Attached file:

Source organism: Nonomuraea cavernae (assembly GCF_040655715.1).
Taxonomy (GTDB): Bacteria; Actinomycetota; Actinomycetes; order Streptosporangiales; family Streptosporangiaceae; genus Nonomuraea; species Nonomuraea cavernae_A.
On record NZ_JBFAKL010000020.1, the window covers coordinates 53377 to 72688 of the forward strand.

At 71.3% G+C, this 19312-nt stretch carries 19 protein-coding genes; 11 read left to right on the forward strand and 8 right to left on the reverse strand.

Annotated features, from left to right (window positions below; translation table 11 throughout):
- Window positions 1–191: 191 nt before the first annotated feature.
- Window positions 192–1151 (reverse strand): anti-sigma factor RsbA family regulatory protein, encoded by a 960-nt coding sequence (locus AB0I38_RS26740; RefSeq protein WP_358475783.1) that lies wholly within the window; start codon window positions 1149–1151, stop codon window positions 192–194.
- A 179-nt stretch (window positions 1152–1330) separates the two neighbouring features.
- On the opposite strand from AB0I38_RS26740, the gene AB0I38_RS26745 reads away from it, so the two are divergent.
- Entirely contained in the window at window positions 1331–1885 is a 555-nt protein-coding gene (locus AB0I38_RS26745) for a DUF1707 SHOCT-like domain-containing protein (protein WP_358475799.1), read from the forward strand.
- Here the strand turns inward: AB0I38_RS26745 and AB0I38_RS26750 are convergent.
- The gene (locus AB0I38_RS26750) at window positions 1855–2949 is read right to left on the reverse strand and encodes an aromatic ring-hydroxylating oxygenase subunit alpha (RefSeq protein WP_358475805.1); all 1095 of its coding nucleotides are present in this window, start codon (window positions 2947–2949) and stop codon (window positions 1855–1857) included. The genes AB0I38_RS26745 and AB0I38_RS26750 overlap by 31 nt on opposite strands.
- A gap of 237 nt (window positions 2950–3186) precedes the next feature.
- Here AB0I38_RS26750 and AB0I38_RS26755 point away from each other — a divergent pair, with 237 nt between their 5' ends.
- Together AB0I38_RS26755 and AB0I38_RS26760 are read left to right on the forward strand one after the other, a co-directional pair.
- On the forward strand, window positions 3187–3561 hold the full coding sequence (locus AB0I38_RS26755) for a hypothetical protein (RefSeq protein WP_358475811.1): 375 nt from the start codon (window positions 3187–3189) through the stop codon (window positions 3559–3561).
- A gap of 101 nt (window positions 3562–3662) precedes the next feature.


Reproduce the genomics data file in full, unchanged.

Source organism: Nonomuraea cavernae (assembly GCF_040655715.1).
Taxonomy (GTDB): Bacteria; Actinomycetota; Actinomycetes; order Streptosporangiales; family Streptosporangiaceae; genus Nonomuraea; species Nonomuraea cavernae_A.
On record NZ_JBFAKL010000020.1, the window covers coordinates 53377 to 72688 of the forward strand.

At 71.3% G+C, this 19312-nt stretch carries 19 protein-coding genes; 11 read left to right on the forward strand and 8 right to left on the reverse strand.

Annotated features, from left to right (window positions below; translation table 11 throughout):
- Window positions 1–191: 191 nt before the first annotated feature.
- Window positions 192–1151 (reverse strand): anti-sigma factor RsbA family regulatory protein, encoded by a 960-nt coding sequence (locus AB0I38_RS26740; RefSeq protein WP_358475783.1) that lies wholly within the window; start codon window positions 1149–1151, stop codon window positions 192–194.
- A 179-nt stretch (window positions 1152–1330) separates the two neighbouring features.
- On the opposite strand from AB0I38_RS26740, the gene AB0I38_RS26745 reads away from it, so the two are divergent.
- Entirely contained in the window at window positions 1331–1885 is a 555-nt protein-coding gene (locus AB0I38_RS26745) for a DUF1707 SHOCT-like domain-containing protein (protein WP_358475799.1), read from the forward strand.
- Here the strand turns inward: AB0I38_RS26745 and AB0I38_RS26750 are convergent.
- The gene (locus AB0I38_RS26750) at window positions 1855–2949 is read right to left on the reverse strand and encodes an aromatic ring-hydroxylating oxygenase subunit alpha (RefSeq protein WP_358475805.1); all 1095 of its coding nucleotides are present in this window, start codon (window positions 2947–2949) and stop codon (window positions 1855–1857) included. The genes AB0I38_RS26745 and AB0I38_RS26750 overlap by 31 nt on opposite strands.
- A gap of 237 nt (window positions 2950–3186) precedes the next feature.
- Here AB0I38_RS26750 and AB0I38_RS26755 point away from each other — a divergent pair, with 237 nt between their 5' ends.
- Together AB0I38_RS26755 and AB0I38_RS26760 are read left to right on the forward strand one after the other, a co-directional pair.
- On the forward strand, window positions 3187–3561 hold the full coding sequence (locus AB0I38_RS26755) for a hypothetical protein (RefSeq protein WP_358475811.1): 375 nt from the start codon (window positions 3187–3189) through the stop codon (window positions 3559–3561).
- A gap of 101 nt (window positions 3562–3662) precedes the next feature.